Strategic Primer Distinctive: Real Diplomacy

A few weeks ago I described a fourth distinctive feature of Strategic Primer, my strategy game. Today I’ll describe another distinctive feature: real diplomacy.

I’ve already talked about this somewhat before, when I warned players they need to consider it in their strategies, but not as a distinctive of the game, which it is.

Real diplomacy is a hallmark of many board and tabletop games, and understandably absent from all computer games per se. (LAN parties notwithstanding.) But in board games the scope for diplomacy is severely limited by the small number of possible actions. In tabletop role-playing games diplomacy generally places the players as ambassadors, not the parties sending ambassadors. And tabletop strategy games—wargames—there’s usually little call for diplomacy within the game except to negotiate terms of surrender, because they generally model single engagements or at most single wars.

Strategic Primer is different. In Strategic Primer each player takes the role of the commander of a military outpost on an imagined world, and is the “supreme commander” of his or her country’s forces on that world. But relations with other players, and with the independent towns, need not be hostile, and certainly not a state of war, all the time. And because players can do the unexpected, their “bargaining chips” are similarly not limited by what I thought to include in the design and rules of the game. If a player wants another player to train her engineers, that should be possible, and is in Strategic Primer even though I just thought of it now; if a stronger player wants to demand a weaker player send him hostages, that’s possible too.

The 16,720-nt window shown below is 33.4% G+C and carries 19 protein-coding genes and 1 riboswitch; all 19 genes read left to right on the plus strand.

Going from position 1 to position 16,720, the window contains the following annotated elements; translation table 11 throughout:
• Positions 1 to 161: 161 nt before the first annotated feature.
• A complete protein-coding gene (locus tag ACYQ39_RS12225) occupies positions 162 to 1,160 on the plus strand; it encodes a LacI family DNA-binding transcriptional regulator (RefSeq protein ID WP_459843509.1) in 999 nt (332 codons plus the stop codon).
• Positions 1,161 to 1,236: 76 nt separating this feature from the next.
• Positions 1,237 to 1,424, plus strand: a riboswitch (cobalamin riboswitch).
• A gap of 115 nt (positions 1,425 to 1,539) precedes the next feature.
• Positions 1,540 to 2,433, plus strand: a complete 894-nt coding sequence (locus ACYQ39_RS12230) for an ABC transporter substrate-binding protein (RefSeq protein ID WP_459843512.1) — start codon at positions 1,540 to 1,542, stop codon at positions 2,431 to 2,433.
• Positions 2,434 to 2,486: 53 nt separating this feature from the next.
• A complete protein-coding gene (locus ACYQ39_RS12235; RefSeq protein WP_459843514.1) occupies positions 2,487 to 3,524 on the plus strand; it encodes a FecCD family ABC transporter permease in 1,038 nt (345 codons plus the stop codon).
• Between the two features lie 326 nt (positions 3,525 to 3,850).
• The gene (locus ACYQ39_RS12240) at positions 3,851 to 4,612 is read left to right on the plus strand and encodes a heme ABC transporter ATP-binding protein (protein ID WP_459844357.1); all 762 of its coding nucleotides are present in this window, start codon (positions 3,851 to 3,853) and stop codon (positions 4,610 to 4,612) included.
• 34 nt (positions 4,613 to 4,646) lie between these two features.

And unlike every other game I know of where diplomacy is not the central focus, unilateral and bilateral diplomacy are not the only possibilities. While arranging true multilateral diplomacy (at least with other human players, not “AI” players) would be difficult, it’s certainly possible, and arrangements like “I’ll supply you with gunpowder if you’ll persuade Napoleon to declare war on Attila the Hun” are also possible.

So if your inclination is toward diplomacy and statesmanship rather than thoughtless aggression, Strategic Primer should suit you better than any other strategy game I know of. But diplomacy is only one of the game’s distinctive features; Strategic Primer is designed to appeal to many different kinds of players.

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